According to a Bloomberg article, Simon Henry, a mathematician, accountant, and the Chief Financial Officer of Royal Dutch Shell Plc, has stated in relation to drilling for oil in Arctic seas, off Alaska –
“Its not that difficult to drill up there.”
The long term bean counter is also quoted as saying “Thirty years ago we went there and drilled several wells pretty quickly.”
His bold statements would have more weight if uttered by someone with expertise in offshore drilling.
Some might describe his comments as ill informed and even reckless, bearing in mind Shell’s recent shambles that heavily damaged the companies reputation.
As a finance man, did Simon Henry have any role in the decision to send a rig into stormy seas off Alaska in an effort to evade tax?
The one that ran aground and put lives at risk.
This extract from a US News & World Report article published in April 2014 is typical of many comments published on the subject:
Notably, in September 2012, a Royal Dutch Shell drilling rig ran aground in Alaska as workers attempted to tow it beyond the state’s waters. A Coast Guard report released Friday found that the Anglo-Dutch oil company decided to move the rig – and insisted on doing so through dangerous stormy weather – to avoid paying new Alaskan taxes. The report also detailed myriad safety issues.
Shell Executive David Lawrence of Alaska, paid the price for the debacle.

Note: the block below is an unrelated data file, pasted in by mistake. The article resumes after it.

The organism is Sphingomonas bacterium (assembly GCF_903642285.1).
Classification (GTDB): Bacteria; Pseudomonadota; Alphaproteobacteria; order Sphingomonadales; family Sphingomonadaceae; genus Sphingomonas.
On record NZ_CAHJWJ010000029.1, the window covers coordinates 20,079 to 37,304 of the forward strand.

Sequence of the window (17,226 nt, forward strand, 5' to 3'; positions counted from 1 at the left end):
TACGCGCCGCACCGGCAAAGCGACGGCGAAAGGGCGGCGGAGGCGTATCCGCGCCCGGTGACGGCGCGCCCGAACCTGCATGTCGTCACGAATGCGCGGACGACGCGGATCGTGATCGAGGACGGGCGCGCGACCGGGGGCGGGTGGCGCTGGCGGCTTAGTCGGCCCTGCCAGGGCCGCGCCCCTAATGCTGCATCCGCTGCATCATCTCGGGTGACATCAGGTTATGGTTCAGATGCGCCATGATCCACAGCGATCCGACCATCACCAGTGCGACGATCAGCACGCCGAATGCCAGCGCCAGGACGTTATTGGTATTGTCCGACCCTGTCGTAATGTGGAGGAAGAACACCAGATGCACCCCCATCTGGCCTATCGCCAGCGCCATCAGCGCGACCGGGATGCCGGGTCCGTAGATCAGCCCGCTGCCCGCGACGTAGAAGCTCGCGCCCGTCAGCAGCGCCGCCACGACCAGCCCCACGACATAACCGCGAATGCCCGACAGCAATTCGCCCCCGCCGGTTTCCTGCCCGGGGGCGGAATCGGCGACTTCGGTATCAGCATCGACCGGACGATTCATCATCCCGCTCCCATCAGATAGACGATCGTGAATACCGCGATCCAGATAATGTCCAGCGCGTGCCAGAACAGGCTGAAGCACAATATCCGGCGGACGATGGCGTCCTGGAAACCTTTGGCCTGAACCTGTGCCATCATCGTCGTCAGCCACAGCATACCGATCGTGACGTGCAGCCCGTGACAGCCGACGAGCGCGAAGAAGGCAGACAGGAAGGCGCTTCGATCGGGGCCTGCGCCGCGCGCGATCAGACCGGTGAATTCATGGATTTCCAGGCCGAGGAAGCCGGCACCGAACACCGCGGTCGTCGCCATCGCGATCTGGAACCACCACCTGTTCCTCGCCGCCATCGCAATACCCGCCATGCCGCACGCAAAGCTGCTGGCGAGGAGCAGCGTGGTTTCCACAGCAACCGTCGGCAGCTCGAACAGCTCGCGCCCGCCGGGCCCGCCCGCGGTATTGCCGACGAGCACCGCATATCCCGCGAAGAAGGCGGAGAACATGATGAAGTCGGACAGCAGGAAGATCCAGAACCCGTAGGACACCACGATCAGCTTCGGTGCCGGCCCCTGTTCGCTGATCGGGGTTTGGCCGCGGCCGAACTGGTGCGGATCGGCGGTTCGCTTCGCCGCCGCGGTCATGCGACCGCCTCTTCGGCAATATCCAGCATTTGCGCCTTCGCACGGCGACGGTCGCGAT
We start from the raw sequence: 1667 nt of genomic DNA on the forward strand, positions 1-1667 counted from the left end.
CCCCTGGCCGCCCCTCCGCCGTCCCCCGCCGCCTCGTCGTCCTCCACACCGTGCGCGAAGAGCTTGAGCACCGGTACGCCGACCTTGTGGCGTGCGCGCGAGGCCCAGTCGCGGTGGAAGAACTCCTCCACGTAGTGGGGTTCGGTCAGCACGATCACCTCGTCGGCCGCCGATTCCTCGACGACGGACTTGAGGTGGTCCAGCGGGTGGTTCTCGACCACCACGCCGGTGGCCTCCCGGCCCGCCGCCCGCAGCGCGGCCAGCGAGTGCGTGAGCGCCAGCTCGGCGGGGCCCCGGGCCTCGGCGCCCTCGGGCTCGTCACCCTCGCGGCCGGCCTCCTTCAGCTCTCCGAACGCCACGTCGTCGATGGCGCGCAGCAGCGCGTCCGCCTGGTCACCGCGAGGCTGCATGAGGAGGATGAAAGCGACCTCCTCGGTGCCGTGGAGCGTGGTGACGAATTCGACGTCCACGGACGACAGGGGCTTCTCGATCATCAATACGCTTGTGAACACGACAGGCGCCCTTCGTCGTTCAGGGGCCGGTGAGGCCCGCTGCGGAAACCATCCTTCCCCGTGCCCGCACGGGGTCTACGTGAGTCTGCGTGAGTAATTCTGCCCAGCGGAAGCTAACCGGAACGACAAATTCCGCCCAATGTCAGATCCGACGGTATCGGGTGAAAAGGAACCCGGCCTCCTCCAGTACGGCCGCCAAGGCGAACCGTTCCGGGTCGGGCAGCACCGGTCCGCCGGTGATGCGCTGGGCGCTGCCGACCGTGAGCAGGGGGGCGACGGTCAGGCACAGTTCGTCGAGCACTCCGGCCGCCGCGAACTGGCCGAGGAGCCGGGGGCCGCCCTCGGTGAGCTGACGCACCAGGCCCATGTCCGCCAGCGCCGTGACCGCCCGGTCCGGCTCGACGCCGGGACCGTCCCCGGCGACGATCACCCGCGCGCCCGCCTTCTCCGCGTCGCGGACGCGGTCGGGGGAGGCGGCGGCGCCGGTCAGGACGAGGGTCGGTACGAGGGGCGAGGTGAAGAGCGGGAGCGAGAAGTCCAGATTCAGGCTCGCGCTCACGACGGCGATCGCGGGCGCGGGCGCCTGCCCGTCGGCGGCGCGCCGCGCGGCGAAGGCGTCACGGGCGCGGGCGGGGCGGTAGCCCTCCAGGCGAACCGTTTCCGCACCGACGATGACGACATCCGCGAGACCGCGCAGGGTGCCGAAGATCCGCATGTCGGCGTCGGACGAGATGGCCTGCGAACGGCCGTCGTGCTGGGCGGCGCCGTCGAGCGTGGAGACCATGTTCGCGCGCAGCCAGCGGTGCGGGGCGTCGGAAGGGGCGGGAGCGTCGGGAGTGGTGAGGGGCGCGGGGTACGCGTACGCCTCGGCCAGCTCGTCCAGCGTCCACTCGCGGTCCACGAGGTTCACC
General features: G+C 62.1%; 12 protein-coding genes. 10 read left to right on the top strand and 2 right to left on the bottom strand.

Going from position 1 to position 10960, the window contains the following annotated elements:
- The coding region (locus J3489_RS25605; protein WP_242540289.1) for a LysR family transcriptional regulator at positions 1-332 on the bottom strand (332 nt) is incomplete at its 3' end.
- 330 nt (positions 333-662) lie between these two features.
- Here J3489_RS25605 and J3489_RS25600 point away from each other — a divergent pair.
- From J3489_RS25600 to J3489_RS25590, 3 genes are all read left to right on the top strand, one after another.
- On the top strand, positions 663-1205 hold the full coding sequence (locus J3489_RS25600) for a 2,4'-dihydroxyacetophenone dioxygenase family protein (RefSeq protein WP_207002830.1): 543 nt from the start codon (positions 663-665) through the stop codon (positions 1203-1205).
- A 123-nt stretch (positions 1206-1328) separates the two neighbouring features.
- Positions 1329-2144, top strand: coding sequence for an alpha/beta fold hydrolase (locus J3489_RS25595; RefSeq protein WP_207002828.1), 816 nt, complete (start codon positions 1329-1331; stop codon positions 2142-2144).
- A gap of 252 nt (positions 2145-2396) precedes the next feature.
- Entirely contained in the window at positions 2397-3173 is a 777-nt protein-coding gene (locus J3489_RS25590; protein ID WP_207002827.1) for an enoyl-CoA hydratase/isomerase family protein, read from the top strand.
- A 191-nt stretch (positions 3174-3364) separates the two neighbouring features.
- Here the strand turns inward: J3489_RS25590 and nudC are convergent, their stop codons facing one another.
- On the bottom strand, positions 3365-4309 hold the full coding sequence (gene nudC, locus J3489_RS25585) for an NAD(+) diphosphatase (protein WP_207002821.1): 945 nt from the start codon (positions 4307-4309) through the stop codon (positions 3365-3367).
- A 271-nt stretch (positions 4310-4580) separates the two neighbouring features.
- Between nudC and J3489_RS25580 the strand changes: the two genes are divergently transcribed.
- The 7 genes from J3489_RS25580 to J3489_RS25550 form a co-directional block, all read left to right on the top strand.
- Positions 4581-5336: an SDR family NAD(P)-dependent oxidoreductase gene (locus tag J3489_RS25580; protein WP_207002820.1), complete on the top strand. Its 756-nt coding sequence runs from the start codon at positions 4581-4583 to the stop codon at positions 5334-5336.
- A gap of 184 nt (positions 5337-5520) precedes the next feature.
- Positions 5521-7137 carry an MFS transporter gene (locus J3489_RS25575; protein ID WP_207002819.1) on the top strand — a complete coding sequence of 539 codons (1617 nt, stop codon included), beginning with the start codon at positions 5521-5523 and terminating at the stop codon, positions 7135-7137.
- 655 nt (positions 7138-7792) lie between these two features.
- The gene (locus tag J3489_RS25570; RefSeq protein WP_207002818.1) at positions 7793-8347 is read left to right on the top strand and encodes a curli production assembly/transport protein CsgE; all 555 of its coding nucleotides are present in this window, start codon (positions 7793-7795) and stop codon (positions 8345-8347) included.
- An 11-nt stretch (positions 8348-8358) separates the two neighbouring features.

Simon Henry seems to think we have already forgotten about those dramatic events.
That would be another huge miscalculation on the part of Shell.
COMMENT POSTED ON SHELL BLOG BY “Outsider”
Simon Henry is correct when he says that it is not difficult to drill in the Arctic. However, drilling is just a small part of the overall process. The discussions should be based on all of the activities involved in exploration, development and production processes, including such issues as potential well control problems, accidental discharges and equipment failures. These are not supposed to happen, but as both Shell and BP have proven, they cannot simply be overlooked. The destruction of the Kulluk did not occur during drilling operations. The Macondo blowout occurred after drilling operations on the well had been completed. Shell have access to the technical resources and skills to minimise the risks, but have shown that they are unable to deploy them successfully in the Alaskan Arctic. The blind confidence of inexperienced drilling staff is perhaps the greatest single risk.
COMMENT POSTED ON SHELL BLOG BY “an old EP hand”
Simon Henry is correct. But he forgets to add ‘to do it well’. He seems to be completely detached from reality and his statement is a slap in the face of the professionals who do not get listened to!
EXTRACT FROM COMMENT POSTED ON SHELL BLOG BY “LondonLad”
I would like to add to the Simon Henry blog made by others that it merely emphasises the fact that Financial Managers (at whatever level) have very little idea about the E&P business and should NOT have the authority to sign off documentation on the behalf of the E&P experts. This is a fact that I verbally made very clear to Bichsel many moons ago.